Bill Gertz is a good source of information, given his sources, regarding the fact of missile tests and the like, but is a horrid source for interpretation.
On 31st January Gertz, writing in The Washington Free Beacon, reported that China had tested a DF-5 ICBM, dubbed the DF-5C, with 10 multiple independently targetable re-entry vehicles
China flight tested a new variant of a long-range missile with 10 warheads in what defense officials say represents a dramatic shift in Beijing’s strategic nuclear posture
The test does not presage a shift, let alone a dramatic shift, in China’s nuclear posture.
The reasoning that Gertz adopts to support this contention is as crude as can be.
According to the Federation of American Scientists and the Bulletin of the Atomic Scientists 2016 Nuclear Notebook for China (compiled by Hans Kristensen and Robert Norris) China has approximately 183 nuclear warheads, and if you add in warheads produced for SSBNs, spares, those waiting for dismantlement etc you get a figure of 260.
Gertz cites 250. Let us make It to 250.
Uploading Chinese missiles from single or triple warhead configurations to up to 10 warheads means the number of warheads stockpiled is orders of magnitude larger than the 250 estimate
Orders of magnitude!!! Not order of magnitude but orders of magnitude!! Order of magnitude means 2,500 warheads and orders of magnitude means 25,000 nuclear warheads.
Gertz’s contention (the ordeR of magnitude) is based on the multiplication of the 250 total warhead number by a multiple of 10. However, the 10 MIRV figure applies to the DF-5C ICBM only not the entire Chinese nuclear inventory.
You can’t put 10 MIRVs on an IRBM or a cruise missile, and so on. But Gertz has simply multiplied the total inventory by 10 as if you can.
One cannot do this even for the entire Chinese ICBM force. According to the 2016 Nuclear Notebook China has about 50 to 75 ICBMs, and not all of those can be uploaded with 10 MIRVs and not even all the DF-5’s are to be uploaded with MIRVs as Gertz himself concedes, well later, in his article
China’s known force of around 20 D-5 missiles were deployed with large single warheads in the past, while some were upgraded with three-warhead top stages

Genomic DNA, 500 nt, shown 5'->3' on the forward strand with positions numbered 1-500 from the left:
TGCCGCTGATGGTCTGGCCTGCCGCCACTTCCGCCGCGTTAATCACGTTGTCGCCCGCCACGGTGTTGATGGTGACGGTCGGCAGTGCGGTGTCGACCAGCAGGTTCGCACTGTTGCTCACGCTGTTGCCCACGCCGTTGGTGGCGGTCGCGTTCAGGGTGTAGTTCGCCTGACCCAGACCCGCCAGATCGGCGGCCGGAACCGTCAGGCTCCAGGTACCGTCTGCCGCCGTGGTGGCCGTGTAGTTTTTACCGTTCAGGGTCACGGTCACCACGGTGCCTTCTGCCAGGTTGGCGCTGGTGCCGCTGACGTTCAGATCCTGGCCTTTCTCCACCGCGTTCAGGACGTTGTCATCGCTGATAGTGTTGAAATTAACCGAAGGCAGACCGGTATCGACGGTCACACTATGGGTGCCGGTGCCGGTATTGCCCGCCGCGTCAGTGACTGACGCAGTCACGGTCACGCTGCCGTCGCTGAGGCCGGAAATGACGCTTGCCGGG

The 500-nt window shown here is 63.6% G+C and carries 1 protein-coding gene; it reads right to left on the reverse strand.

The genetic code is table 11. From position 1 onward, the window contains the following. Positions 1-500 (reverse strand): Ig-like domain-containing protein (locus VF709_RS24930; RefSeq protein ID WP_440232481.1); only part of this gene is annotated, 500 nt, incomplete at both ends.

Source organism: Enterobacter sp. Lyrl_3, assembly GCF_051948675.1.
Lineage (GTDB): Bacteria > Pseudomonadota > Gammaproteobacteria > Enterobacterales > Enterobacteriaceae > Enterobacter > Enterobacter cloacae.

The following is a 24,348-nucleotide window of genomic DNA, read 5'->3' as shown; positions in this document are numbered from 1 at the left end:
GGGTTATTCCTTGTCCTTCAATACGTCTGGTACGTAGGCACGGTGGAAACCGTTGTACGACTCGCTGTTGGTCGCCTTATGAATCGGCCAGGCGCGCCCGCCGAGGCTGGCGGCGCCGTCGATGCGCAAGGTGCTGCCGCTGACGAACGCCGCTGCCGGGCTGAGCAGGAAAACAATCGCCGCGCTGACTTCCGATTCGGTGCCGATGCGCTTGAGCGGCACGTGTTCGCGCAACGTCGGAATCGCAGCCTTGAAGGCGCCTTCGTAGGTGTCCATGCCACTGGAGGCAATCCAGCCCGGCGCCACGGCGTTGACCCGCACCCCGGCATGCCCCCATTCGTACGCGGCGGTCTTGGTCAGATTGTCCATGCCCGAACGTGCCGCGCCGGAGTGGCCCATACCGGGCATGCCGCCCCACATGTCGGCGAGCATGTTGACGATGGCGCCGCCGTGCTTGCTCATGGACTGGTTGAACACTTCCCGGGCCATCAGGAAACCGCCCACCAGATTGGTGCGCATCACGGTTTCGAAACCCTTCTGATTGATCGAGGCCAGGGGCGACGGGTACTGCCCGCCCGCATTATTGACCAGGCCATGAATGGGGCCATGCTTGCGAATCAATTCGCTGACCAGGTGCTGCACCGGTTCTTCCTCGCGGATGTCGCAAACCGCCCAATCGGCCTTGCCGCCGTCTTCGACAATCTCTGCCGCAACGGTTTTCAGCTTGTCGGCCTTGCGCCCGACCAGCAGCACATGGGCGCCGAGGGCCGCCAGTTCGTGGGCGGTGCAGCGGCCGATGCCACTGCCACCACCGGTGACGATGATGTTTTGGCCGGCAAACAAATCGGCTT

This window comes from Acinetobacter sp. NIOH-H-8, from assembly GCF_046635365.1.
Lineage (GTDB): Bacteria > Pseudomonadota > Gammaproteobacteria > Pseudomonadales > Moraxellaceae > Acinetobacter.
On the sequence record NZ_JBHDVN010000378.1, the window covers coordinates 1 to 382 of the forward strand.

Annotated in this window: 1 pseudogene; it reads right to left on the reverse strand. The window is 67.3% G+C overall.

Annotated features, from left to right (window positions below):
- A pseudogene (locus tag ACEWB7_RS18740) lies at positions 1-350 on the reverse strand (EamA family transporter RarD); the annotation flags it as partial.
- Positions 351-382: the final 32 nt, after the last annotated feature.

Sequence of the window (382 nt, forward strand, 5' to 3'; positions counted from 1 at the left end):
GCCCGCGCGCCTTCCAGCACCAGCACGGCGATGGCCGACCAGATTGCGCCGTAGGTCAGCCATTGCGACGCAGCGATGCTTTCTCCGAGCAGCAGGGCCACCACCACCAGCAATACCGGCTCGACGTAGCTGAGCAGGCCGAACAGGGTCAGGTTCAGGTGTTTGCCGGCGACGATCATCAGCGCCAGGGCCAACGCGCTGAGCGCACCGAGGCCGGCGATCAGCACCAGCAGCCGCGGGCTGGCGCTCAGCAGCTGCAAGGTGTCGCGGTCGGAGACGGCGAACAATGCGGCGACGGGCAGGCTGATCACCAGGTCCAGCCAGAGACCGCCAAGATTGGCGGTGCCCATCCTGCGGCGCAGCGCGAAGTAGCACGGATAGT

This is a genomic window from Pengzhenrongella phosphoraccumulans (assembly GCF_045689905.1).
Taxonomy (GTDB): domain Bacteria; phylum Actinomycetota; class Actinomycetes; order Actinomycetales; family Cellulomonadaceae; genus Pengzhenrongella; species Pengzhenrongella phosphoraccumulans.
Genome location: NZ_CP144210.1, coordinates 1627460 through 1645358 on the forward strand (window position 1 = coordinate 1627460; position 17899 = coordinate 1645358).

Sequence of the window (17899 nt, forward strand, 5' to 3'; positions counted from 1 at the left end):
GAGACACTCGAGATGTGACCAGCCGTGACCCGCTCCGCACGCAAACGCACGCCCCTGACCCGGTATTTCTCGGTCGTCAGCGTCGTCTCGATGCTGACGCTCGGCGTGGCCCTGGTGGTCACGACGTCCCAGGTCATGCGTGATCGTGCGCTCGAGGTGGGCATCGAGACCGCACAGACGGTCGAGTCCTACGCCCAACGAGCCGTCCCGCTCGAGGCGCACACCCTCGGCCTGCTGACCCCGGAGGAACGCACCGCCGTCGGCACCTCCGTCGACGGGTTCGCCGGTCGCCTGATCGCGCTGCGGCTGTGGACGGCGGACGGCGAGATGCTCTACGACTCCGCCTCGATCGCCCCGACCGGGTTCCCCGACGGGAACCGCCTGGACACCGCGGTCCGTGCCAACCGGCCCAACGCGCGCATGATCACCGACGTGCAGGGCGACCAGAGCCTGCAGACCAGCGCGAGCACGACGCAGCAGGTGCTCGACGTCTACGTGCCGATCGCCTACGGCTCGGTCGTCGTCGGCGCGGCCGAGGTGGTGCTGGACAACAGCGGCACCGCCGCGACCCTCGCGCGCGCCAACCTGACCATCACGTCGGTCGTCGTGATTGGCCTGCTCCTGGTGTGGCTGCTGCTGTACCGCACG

Notice the “some” part. The 3 MIRVed DF-5 is the DF-5B. So, you have the DF-5 (1 RV), the DF-5B (3 MIRV) and the DF-5C (10 MIRV).
But there is a more serious omission that lurks hidden behind the fallacious interpretation of Gertz.
A change in Chinese strategic nuclear posture would be represented not so much by an increase in warhead numbers, but rather by a conceptual shift away from credible minimum deterrence what Jeffrey Lewis referred to as “the minimum means of reprisal.”
China is, partially, MIRVing its ICBM force in response to US ballistic missile defence. The objective, it very much appears to be, is to maintain the credibility of the minimum means of reprisal in a world characterised by growing BMD capabilities.
Recently, China has expressed concern at the deployment of THAAD in South Korea, especially the THAAD system radar, the US and Japan have just conducted a joint test of the advanced SM-3 IIA based BMD system, the Republican controlled Congress wants a third GMD site in the US, and there is now increasing talk of space based BMD.
But you get no inkling of that at all from Gertz. The picture painted is one of unilateral Chinese assertiveness requiring a response from the hitherto hapless United States.
There are other claims here that are fanciful, but I’ll limit myself by avoiding those.
One interesting claim, made by Henri Kenhmann, is that the DF-5 test might have used the DF-5 as a platform for the testing of the DF-41 bus. That’s well worth keeping an eye out for.
The throw weight of the DF-5 is reported as 3,900 kg whereas the throw weight of the DF-41 is reported as 2,500 kg.
Walter Pincus, who wrote on nuclear affairs for decades, he retired from the Washington Post in 2015, epitomised everything that a journalist should be. Coolly analytical, possessed of a critical disposition toward authority, and displaying a yearning for knowledge motivated by the finer humanist impulses.